Saturday, July 26, 2014

Jewel # 181 (July 26, 2014)


“They shall be Mine, saith the Lord of hosts, 
in that day when I make 
up MY JEWELS.”
(Malachi 3:17)

To my dear grandchildren,


Two Big, Strong Buffalo

“I have made the earth, the man and the beast that are upon the ground,
by My great power and by My outstretched arm.”
(Jeremiah 27:5)


One of North America’s wild animals is called a buffalo.  Actually, it is not a buffalo; it is a bison.  The true wild buffalo live in the grasslands, swamps and mountains of South Africa and Asia.  Domesticated species live in Egypt, Europe and South America.  All range in size from 450 to 1500 pounds and are 3 to 5 feet high at the shoulders.  They have short, thick necks, broad heads, long tails, short legs and long, pointed horns curving outward.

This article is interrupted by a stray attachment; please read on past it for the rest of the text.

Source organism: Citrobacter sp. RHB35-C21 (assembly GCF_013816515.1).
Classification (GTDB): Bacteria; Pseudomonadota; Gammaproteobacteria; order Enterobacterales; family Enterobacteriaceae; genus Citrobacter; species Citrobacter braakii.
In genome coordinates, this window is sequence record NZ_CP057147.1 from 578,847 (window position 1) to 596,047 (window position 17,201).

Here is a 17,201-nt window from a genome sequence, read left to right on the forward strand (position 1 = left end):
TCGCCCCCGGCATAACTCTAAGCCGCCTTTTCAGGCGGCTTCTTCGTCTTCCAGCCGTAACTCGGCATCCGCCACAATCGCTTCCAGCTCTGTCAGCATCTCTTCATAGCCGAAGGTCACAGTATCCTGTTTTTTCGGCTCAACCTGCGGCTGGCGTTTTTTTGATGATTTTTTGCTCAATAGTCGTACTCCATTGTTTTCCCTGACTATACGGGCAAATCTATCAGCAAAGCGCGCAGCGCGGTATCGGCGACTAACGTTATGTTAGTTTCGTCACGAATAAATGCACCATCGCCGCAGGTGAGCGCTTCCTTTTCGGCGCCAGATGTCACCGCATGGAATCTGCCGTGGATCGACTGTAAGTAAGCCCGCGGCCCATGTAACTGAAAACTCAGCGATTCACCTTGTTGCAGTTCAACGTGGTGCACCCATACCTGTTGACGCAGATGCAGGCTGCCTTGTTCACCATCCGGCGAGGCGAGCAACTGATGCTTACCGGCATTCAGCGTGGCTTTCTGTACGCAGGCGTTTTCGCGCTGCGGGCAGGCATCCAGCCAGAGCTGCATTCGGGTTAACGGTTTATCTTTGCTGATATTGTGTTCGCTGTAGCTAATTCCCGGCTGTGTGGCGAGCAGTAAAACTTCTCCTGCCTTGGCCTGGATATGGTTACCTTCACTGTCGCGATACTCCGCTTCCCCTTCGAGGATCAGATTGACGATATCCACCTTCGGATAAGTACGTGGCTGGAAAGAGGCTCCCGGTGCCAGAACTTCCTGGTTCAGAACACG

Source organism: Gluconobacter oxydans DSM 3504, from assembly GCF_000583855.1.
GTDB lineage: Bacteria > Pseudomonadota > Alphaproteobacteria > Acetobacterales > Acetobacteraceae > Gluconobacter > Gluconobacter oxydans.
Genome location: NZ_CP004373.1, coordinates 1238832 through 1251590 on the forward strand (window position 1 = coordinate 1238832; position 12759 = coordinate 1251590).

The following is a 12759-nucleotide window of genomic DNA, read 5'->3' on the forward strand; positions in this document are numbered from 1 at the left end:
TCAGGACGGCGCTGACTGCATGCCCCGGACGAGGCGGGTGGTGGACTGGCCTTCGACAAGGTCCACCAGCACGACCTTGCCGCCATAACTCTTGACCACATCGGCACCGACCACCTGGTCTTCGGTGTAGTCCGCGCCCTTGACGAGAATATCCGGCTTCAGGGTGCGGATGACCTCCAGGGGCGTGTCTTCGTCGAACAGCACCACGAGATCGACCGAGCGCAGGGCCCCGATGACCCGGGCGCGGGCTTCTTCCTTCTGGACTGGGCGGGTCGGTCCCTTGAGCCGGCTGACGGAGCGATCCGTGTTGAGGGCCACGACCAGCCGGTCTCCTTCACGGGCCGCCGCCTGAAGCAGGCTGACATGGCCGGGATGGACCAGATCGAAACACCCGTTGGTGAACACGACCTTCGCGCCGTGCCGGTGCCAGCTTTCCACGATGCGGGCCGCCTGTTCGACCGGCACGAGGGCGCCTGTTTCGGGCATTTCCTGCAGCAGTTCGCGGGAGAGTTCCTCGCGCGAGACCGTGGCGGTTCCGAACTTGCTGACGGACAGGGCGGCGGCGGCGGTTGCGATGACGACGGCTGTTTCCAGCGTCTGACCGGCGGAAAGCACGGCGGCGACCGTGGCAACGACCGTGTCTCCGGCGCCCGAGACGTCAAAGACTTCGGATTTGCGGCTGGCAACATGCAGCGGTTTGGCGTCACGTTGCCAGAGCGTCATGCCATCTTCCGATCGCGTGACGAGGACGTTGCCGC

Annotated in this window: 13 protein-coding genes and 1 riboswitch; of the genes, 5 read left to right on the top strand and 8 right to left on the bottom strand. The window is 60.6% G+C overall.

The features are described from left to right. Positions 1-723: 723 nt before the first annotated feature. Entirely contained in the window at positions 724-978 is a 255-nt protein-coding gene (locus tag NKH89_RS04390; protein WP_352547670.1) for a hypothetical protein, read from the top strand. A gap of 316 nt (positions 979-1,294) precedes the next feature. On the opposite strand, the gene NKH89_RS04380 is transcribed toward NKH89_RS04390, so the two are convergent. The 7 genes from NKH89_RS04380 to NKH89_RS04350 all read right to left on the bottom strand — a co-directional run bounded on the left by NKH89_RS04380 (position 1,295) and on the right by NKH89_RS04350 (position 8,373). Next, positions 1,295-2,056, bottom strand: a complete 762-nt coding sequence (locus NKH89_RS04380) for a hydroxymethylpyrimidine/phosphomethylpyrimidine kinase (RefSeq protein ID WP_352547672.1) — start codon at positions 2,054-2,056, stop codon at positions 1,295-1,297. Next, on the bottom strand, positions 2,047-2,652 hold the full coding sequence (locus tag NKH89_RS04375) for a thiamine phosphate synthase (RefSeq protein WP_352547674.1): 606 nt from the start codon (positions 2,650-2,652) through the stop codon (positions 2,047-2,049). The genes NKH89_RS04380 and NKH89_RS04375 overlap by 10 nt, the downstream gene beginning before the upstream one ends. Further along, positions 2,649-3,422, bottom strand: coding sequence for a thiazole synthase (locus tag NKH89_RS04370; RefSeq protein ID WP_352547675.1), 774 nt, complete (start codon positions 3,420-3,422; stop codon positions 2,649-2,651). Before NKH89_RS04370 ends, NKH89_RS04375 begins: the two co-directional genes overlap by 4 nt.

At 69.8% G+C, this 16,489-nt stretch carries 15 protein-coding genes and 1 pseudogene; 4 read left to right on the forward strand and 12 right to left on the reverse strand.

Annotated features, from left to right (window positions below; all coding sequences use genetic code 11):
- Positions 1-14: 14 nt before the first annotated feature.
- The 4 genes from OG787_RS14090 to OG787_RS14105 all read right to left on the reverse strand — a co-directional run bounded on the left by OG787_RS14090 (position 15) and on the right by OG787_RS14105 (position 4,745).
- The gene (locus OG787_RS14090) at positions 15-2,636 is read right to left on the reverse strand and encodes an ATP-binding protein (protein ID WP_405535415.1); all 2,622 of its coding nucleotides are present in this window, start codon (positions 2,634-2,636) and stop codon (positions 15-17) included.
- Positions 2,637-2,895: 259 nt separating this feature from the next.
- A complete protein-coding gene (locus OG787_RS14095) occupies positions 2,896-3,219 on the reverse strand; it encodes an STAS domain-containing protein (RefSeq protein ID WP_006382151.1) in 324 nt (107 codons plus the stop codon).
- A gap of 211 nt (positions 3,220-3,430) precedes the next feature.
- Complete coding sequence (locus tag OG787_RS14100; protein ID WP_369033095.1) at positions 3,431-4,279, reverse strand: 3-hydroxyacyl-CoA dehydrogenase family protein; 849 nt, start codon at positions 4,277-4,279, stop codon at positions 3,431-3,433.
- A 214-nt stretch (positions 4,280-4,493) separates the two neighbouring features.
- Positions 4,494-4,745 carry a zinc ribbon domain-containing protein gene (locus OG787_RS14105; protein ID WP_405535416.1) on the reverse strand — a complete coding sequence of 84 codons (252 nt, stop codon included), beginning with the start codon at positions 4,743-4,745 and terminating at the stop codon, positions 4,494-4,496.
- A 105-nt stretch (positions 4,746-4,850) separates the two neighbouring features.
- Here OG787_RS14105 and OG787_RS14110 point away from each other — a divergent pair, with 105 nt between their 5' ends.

All buffalo are good swimmers, and they are never found far from rivers or water holes.  They also enjoy neck deep mud baths, often shared with hippos.  They do this to escape the hot sun and relieve the bites of pesky insects.  Lets look at two kinds.

The coal-black Cape buffalo of South Africa is the largest.  It is about five feet tall and weighs over half a ton.  It is a terrifying experience to have this large animal charge you.  It can run at more than thirty miles an hour and fears neither man nor beast.  It is not a very attractive animal with its huge, low-slung, ivory-coloured, curved horns, which look like a helmet that has been draped from the top of its massive, ugly head.  

However the Cape buffalo does have some friends.  Birds called ox-peckers perch on the buffalo’s back and sides, eating their fill of ticks and other insects that they pick from the animal’s hair and skin.    These red-beaked birds are equipped by the Creator with special claws on their feet for holding onto the animal’s sides while feeding, just as a woodpecker clings to the side of a tree.  Both animal and bird find this a great convenience, and the relationship between the two is another example of how God frequently arranges for two entirely different creatures to help one another.